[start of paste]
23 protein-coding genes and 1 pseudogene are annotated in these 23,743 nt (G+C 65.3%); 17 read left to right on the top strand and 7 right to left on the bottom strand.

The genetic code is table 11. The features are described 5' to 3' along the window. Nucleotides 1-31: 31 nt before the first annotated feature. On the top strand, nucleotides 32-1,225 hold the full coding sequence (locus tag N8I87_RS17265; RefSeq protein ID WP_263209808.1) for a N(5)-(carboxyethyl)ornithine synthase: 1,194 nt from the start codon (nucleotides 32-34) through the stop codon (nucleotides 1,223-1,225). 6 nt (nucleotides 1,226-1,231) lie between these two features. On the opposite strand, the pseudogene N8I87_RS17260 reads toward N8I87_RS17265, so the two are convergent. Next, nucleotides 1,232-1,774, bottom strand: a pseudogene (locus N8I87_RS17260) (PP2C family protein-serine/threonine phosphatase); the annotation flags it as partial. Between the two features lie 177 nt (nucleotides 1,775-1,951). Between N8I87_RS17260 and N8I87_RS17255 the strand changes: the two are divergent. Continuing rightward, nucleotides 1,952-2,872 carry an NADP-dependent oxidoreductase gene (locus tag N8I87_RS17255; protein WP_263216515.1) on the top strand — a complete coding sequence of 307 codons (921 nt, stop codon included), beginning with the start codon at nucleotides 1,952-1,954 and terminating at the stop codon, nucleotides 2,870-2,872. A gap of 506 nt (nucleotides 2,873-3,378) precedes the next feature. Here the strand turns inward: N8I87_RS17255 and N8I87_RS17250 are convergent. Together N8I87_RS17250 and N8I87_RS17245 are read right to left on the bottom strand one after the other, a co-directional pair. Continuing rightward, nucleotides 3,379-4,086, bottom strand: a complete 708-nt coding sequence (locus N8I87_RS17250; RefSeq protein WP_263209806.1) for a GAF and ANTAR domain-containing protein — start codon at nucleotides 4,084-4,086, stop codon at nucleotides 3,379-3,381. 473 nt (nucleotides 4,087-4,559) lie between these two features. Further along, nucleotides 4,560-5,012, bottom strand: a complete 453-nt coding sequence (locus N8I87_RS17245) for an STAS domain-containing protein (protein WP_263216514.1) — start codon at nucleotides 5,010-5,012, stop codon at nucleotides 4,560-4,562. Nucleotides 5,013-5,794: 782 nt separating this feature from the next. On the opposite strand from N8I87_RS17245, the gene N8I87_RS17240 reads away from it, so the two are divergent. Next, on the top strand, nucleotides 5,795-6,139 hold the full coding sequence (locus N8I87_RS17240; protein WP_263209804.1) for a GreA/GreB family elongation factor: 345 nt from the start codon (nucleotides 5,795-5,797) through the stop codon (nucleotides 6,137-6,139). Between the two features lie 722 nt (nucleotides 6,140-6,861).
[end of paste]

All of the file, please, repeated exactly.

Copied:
23 protein-coding genes and 1 pseudogene are annotated in these 23,743 nt (G+C 65.3%); 17 read left to right on the top strand and 7 right to left on the bottom strand.

The genetic code is table 11. The features are described 5' to 3' along the window. Nucleotides 1-31: 31 nt before the first annotated feature. On the top strand, nucleotides 32-1,225 hold the full coding sequence (locus tag N8I87_RS17265; RefSeq protein ID WP_263209808.1) for a N(5)-(carboxyethyl)ornithine synthase: 1,194 nt from the start codon (nucleotides 32-34) through the stop codon (nucleotides 1,223-1,225). 6 nt (nucleotides 1,226-1,231) lie between these two features. On the opposite strand, the pseudogene N8I87_RS17260 reads toward N8I87_RS17265, so the two are convergent. Next, nucleotides 1,232-1,774, bottom strand: a pseudogene (locus N8I87_RS17260) (PP2C family protein-serine/threonine phosphatase); the annotation flags it as partial. Between the two features lie 177 nt (nucleotides 1,775-1,951). Between N8I87_RS17260 and N8I87_RS17255 the strand changes: the two are divergent. Continuing rightward, nucleotides 1,952-2,872 carry an NADP-dependent oxidoreductase gene (locus tag N8I87_RS17255; protein WP_263216515.1) on the top strand — a complete coding sequence of 307 codons (921 nt, stop codon included), beginning with the start codon at nucleotides 1,952-1,954 and terminating at the stop codon, nucleotides 2,870-2,872. A gap of 506 nt (nucleotides 2,873-3,378) precedes the next feature. Here the strand turns inward: N8I87_RS17255 and N8I87_RS17250 are convergent. Together N8I87_RS17250 and N8I87_RS17245 are read right to left on the bottom strand one after the other, a co-directional pair. Continuing rightward, nucleotides 3,379-4,086, bottom strand: a complete 708-nt coding sequence (locus N8I87_RS17250; RefSeq protein WP_263209806.1) for a GAF and ANTAR domain-containing protein — start codon at nucleotides 4,084-4,086, stop codon at nucleotides 3,379-3,381. 473 nt (nucleotides 4,087-4,559) lie between these two features. Further along, nucleotides 4,560-5,012, bottom strand: a complete 453-nt coding sequence (locus N8I87_RS17245) for an STAS domain-containing protein (protein WP_263216514.1) — start codon at nucleotides 5,010-5,012, stop codon at nucleotides 4,560-4,562. Nucleotides 5,013-5,794: 782 nt separating this feature from the next. On the opposite strand from N8I87_RS17245, the gene N8I87_RS17240 reads away from it, so the two are divergent. Next, on the top strand, nucleotides 5,795-6,139 hold the full coding sequence (locus N8I87_RS17240; protein WP_263209804.1) for a GreA/GreB family elongation factor: 345 nt from the start codon (nucleotides 5,795-5,797) through the stop codon (nucleotides 6,137-6,139). Between the two features lie 722 nt (nucleotides 6,140-6,861).